Corporate USB modems open to SMS attack

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Corporate USB modems open to SMS attack

Attackers rack up phone bills, steal login credentials

High end USB modems can be compromised by hackers who can cash in by sending SMS messages to expensive premium numbers or steal login information through targeted attacks.
 
The unnamed devices are used in the corporate sector and are still open to attack, according to researcher Andreas Lindh of Swedish security firm iSecure.
 
He said the simple holes were unsurprisingly present in each high end USB modem device he tested.
 
"I fairly quickly found a CSRF (Cross Site Request Forgery) vulnerability that would allow me to make the modem send a text message to any number of my choosing, simply by having the user go to a website under my control," Lindh said.
 
"Unlike WiFi routers, there is no login functionality for USB modems so I didn’t have to worry about bypassing authentication."
 
The forgery attack forces users to run an attacker's commands while they are logged into their USB modem portal.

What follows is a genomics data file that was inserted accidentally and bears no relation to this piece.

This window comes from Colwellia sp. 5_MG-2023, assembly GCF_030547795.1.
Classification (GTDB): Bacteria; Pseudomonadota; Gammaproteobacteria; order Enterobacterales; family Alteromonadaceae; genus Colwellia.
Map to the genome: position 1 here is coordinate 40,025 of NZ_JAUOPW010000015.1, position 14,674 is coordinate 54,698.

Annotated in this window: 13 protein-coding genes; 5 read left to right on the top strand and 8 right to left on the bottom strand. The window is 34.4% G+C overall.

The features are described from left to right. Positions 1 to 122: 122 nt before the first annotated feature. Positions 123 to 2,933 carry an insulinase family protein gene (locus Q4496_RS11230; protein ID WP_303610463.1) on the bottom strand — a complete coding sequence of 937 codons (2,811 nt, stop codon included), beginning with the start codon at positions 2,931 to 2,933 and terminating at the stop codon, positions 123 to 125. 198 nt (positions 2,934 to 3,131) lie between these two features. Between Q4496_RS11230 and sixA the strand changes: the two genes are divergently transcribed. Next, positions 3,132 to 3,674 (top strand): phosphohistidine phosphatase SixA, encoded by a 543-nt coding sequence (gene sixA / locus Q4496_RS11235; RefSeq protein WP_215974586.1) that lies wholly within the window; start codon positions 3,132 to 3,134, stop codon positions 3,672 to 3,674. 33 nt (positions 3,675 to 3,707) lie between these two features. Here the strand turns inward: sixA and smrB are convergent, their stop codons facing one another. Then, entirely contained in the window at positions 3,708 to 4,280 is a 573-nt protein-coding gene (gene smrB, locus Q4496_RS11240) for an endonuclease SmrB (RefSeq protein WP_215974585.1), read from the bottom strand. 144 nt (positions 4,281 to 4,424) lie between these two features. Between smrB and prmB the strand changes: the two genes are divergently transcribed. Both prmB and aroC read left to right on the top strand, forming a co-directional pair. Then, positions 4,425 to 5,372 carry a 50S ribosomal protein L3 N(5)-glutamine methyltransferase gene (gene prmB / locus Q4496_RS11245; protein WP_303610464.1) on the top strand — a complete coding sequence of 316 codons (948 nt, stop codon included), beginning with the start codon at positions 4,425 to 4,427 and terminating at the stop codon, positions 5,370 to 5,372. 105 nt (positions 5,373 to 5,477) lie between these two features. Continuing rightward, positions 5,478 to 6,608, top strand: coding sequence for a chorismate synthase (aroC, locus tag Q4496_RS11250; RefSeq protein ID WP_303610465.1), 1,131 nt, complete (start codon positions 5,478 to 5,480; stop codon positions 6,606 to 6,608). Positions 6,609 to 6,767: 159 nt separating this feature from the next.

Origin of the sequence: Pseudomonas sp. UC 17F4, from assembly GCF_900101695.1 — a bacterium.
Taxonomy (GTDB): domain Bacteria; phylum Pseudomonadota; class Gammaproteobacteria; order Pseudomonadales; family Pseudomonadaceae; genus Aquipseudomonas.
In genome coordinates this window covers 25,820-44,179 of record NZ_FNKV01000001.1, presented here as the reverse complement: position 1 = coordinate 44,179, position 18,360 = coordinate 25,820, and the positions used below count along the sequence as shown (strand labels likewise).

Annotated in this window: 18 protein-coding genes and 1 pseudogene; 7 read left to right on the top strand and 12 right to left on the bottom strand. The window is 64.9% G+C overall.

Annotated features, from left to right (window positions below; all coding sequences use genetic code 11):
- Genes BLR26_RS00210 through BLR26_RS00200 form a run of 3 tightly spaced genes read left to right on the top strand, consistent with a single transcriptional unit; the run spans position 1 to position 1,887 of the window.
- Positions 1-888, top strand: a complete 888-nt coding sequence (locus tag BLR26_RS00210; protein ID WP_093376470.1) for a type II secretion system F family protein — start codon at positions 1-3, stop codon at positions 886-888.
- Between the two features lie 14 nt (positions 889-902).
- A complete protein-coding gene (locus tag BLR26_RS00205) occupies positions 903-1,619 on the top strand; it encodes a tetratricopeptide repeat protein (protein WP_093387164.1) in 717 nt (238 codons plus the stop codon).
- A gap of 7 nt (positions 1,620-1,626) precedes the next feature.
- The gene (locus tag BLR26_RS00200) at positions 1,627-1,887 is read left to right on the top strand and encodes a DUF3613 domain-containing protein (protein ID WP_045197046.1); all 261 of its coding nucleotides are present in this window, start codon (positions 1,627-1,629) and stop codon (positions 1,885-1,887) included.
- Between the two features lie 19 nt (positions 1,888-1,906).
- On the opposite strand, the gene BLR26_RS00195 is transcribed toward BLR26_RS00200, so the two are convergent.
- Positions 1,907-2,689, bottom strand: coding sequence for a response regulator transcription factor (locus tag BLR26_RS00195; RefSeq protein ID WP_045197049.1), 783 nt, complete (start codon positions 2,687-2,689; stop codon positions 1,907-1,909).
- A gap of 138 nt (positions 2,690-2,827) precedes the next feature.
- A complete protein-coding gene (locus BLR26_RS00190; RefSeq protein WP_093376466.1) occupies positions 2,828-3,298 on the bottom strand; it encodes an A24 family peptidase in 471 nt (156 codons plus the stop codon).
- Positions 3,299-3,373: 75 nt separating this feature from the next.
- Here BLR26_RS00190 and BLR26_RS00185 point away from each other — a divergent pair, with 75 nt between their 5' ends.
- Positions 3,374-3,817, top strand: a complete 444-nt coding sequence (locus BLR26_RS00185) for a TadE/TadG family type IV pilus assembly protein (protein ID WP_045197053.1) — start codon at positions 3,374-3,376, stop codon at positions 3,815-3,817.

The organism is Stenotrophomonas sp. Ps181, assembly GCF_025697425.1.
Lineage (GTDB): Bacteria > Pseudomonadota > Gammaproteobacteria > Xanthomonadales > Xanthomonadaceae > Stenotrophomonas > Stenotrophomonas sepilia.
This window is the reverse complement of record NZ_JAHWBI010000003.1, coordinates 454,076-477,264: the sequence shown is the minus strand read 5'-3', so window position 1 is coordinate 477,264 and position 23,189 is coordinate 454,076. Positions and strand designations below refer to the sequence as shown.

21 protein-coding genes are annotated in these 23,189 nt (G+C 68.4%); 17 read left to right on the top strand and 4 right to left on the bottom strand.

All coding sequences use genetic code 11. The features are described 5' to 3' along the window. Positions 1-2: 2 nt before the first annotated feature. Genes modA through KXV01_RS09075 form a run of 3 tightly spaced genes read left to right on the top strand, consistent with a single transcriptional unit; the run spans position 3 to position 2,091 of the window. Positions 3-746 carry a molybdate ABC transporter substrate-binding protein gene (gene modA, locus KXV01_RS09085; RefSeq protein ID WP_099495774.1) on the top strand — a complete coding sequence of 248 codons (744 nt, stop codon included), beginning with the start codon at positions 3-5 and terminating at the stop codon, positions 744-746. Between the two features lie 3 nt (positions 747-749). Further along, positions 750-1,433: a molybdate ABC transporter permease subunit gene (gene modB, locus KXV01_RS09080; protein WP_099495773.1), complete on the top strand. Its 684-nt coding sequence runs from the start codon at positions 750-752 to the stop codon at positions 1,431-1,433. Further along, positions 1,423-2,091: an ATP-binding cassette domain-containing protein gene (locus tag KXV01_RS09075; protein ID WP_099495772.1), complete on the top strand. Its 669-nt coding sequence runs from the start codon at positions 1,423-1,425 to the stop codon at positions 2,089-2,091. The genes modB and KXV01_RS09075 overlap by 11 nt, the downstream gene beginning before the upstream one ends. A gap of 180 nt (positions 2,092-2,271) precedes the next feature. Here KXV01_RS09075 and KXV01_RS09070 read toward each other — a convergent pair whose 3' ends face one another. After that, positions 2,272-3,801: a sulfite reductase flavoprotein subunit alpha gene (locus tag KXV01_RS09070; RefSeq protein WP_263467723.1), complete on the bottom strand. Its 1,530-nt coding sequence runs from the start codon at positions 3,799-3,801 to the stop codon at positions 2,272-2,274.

Hackers could profit from the attacks by hacking into the devices and sending SMS messages to premium numbers they control, or could use texts to send stolen login credentials to sites such as Facebook.
 
The latter feat would require a phishing attack to be first launched against a target. In Lindh's example, an attacker could construct a fake Facebook page which would be sent out to the target supplemented by a lure to entice the target to open links.
 
Once the user logged in, the credentials would be stolen and could then be shipped out via the SMS feature of vulnerable USB modems.
 
Such attacks would be limited due to the requirement for a target to both fall for the phishing ruse and be operating a vulnerable USB modem.
 
It could be more successful in a corporation that runs a fleet of a single model of USB modem.
 
Moreover, properly constructed phishing campaigns have been proven to consistently net victims in the walls of even high tech savvy organisations like Twitter. Legitimate resources to construct and monitor internal phishing campaigns could be used in such attacks.
 
It also means hackers are not required to operate infrastructure for the attacks that use the Data URI scheme to load the required HTML from the web browser's address bar.

Lindh said this was one of the primary attractions of the scheme to would-be hackers, "mainly because this would mean an attack completely without infrastructure requirements; no web server to host the spoofed website, no server to post the stolen credentials to. All that is needed is an email address or some other way to distribute the URL, and a pre-paid phone to receive the text messages".

 

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